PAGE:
Having been to nine schools throughout my life, I’ve seen students cheat in all kinds of ways.
In elementary school, while taking tests or quizzes, there was the old whisper-an-answer-to-your-classmate or look-at-your-classmate’s-paper method students used for cheating.
In junior high, some wrote answers on their hands or desks.
High school had a mix of all of those tactics, but cheating was on a larger scale. More students used calculators and watches to cheat. Others even cheated by making coughs and sneezes represent answers.
A lot of these methods have become more advance these days.
In college, students can now use camera-equipped cell phones, PDAs (personal digital assistants) and other forms of technology to cheat. Most likely, the same is happening in junior high and high school.
As the threat for cheating remains, the Academic Technology Committee at CSUN is looking into whether or not cheating with cell phones and other technologies is covered in the university’s Academic Dishonesty policy, according to committee chair John Noga. The committee may modify the policy and wait for approval. As a result faculty, who determine their class policies, may become more vigilant to watch for cell phones.
Cheating has been a substantial, nationwide problem, not only with tests, but with plagiarism, buying papers and other forms of cheating.
The Center for Academic Integrity conducted a study in June 2005 on academic dishonesty. Results showed that 70 percent of undergraduates “on most campuses” acknowledged they had done some cheating. This nationwide survey was done with over 60 colleges and universities. About 50,000 students participated in it.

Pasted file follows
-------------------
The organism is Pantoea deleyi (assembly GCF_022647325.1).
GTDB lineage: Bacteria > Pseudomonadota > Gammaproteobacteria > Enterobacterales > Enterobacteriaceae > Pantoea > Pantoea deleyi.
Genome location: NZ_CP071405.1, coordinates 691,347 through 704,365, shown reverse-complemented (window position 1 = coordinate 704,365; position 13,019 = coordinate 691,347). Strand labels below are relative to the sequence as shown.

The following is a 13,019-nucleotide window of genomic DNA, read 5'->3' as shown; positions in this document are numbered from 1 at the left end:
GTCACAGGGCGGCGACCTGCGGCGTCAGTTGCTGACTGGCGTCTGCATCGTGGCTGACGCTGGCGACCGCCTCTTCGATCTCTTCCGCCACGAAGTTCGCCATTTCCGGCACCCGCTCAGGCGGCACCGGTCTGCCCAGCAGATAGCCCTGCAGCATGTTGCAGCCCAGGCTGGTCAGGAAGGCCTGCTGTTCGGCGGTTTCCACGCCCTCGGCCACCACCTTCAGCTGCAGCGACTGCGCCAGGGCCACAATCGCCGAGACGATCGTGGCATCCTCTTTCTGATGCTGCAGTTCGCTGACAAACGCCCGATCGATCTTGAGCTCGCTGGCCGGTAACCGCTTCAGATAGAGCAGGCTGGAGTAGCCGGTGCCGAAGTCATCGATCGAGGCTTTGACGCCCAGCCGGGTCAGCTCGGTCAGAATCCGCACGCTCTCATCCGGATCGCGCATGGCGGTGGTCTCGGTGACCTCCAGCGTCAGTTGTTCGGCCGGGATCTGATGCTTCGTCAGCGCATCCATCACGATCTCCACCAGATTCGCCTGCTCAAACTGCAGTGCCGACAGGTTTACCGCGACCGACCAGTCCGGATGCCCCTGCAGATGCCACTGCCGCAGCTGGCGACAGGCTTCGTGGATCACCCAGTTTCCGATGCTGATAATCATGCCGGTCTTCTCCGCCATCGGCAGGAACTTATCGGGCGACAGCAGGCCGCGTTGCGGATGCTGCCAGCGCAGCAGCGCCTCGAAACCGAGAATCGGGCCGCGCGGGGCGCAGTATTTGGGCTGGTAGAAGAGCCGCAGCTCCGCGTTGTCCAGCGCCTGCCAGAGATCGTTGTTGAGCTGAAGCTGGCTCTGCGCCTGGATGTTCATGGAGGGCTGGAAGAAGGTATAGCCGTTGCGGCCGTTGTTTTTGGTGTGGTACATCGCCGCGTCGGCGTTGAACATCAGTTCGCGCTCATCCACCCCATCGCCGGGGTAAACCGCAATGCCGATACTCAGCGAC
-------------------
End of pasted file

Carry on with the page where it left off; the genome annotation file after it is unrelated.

Here is a glimpse of the academic dishonesty that has taken place at CSUN:
From Spring 2001-Summer 2002, there were 25 incidents of plagiarism reported. Sixty one incidents were reported from Spring 2002-Summer 2003, according to a report two journalism professors presented to the Center for Excellence in Learning and Training in Fall 2003. The information in the report was gathered by CSUN’s Vice President of Student Affairs office.
Tackling the possible cell phone problem can help get rid of some cheating, but it won’t do much. The root problem isn’t with the technology, but the problem lies within the person’s philosophy of cheating.
Donald McCabe, founder of the CAI, helped in a study that reported that universities and campuses that had academic honor codes had less incidents of academic dishonesty. The study, published in the mid 90s, is a little outdated, but it has a true and profound principle: schools with academic honor codes have a better environment of academic integrity.
But the truth is people will continue to cheat.
There is no direct answer that can completely stop it, but if we could create such an environment of academic integrity by campaigning the idea around campus or stressing it more in the classroom, it would be a big help.
When you cultivate a certain mindset in your community, especially a positive one like academic integrity, it really can change things.
Cheaters might argue that the class he or she is cheating in is a general education course that doesn’t apply to their career, so what’s the big deal, right?
But you must keep in mind, however, that you have compromised yourself. You should realize that you just cheated yourself.
Sam Richard can be reached at firstname.lastname@example.org.